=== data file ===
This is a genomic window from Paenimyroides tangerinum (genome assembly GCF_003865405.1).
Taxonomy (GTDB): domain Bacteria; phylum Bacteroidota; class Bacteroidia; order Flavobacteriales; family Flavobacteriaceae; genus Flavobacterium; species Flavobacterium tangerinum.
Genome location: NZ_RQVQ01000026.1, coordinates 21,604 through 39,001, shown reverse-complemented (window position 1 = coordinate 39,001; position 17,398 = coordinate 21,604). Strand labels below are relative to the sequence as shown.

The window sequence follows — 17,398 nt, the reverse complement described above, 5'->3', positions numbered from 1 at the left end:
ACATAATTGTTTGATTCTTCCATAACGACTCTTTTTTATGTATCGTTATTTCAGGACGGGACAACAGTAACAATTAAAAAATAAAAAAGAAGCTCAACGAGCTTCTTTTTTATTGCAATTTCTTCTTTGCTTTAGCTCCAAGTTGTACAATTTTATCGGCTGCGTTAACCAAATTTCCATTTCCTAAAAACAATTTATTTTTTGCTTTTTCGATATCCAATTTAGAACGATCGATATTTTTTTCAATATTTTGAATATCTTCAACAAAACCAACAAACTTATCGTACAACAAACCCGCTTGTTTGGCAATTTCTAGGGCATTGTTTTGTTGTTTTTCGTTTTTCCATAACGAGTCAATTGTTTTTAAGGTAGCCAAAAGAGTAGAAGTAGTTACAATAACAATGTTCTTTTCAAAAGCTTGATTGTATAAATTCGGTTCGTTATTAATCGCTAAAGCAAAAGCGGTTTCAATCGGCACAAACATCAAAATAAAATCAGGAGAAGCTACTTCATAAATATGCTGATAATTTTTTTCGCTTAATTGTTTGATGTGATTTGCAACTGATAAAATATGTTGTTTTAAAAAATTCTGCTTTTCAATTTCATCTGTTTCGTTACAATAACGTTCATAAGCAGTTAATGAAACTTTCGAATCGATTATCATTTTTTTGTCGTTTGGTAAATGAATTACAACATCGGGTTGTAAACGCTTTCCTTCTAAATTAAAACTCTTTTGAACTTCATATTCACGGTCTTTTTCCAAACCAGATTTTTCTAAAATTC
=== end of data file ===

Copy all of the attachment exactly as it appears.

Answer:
This is a genomic window from Paenimyroides tangerinum (genome assembly GCF_003865405.1).
Taxonomy (GTDB): domain Bacteria; phylum Bacteroidota; class Bacteroidia; order Flavobacteriales; family Flavobacteriaceae; genus Flavobacterium; species Flavobacterium tangerinum.
Genome location: NZ_RQVQ01000026.1, coordinates 21,604 through 39,001, shown reverse-complemented (window position 1 = coordinate 39,001; position 17,398 = coordinate 21,604). Strand labels below are relative to the sequence as shown.

The window sequence follows — 17,398 nt, the reverse complement described above, 5'->3', positions numbered from 1 at the left end:
ACATAATTGTTTGATTCTTCCATAACGACTCTTTTTTATGTATCGTTATTTCAGGACGGGACAACAGTAACAATTAAAAAATAAAAAAGAAGCTCAACGAGCTTCTTTTTTATTGCAATTTCTTCTTTGCTTTAGCTCCAAGTTGTACAATTTTATCGGCTGCGTTAACCAAATTTCCATTTCCTAAAAACAATTTATTTTTTGCTTTTTCGATATCCAATTTAGAACGATCGATATTTTTTTCAATATTTTGAATATCTTCAACAAAACCAACAAACTTATCGTACAACAAACCCGCTTGTTTGGCAATTTCTAGGGCATTGTTTTGTTGTTTTTCGTTTTTCCATAACGAGTCAATTGTTTTTAAGGTAGCCAAAAGAGTAGAAGTAGTTACAATAACAATGTTCTTTTCAAAAGCTTGATTGTATAAATTCGGTTCGTTATTAATCGCTAAAGCAAAAGCGGTTTCAATCGGCACAAACATCAAAATAAAATCAGGAGAAGCTACTTCATAAATATGCTGATAATTTTTTTCGCTTAATTGTTTGATGTGATTTGCAACTGATAAAATATGTTGTTTTAAAAAATTCTGCTTTTCAATTTCATCTGTTTCGTTACAATAACGTTCATAAGCAGTTAATGAAACTTTCGAATCGATTATCATTTTTTTGTCGTTTGGTAAATGAATTACAACATCGGGTTGTAAACGCTTTCCTTCTAAATTAAAACTCTTTTGAACTTCATATTCACGGTCTTTTTCCAAACCAGATTTTTCTAAAATTC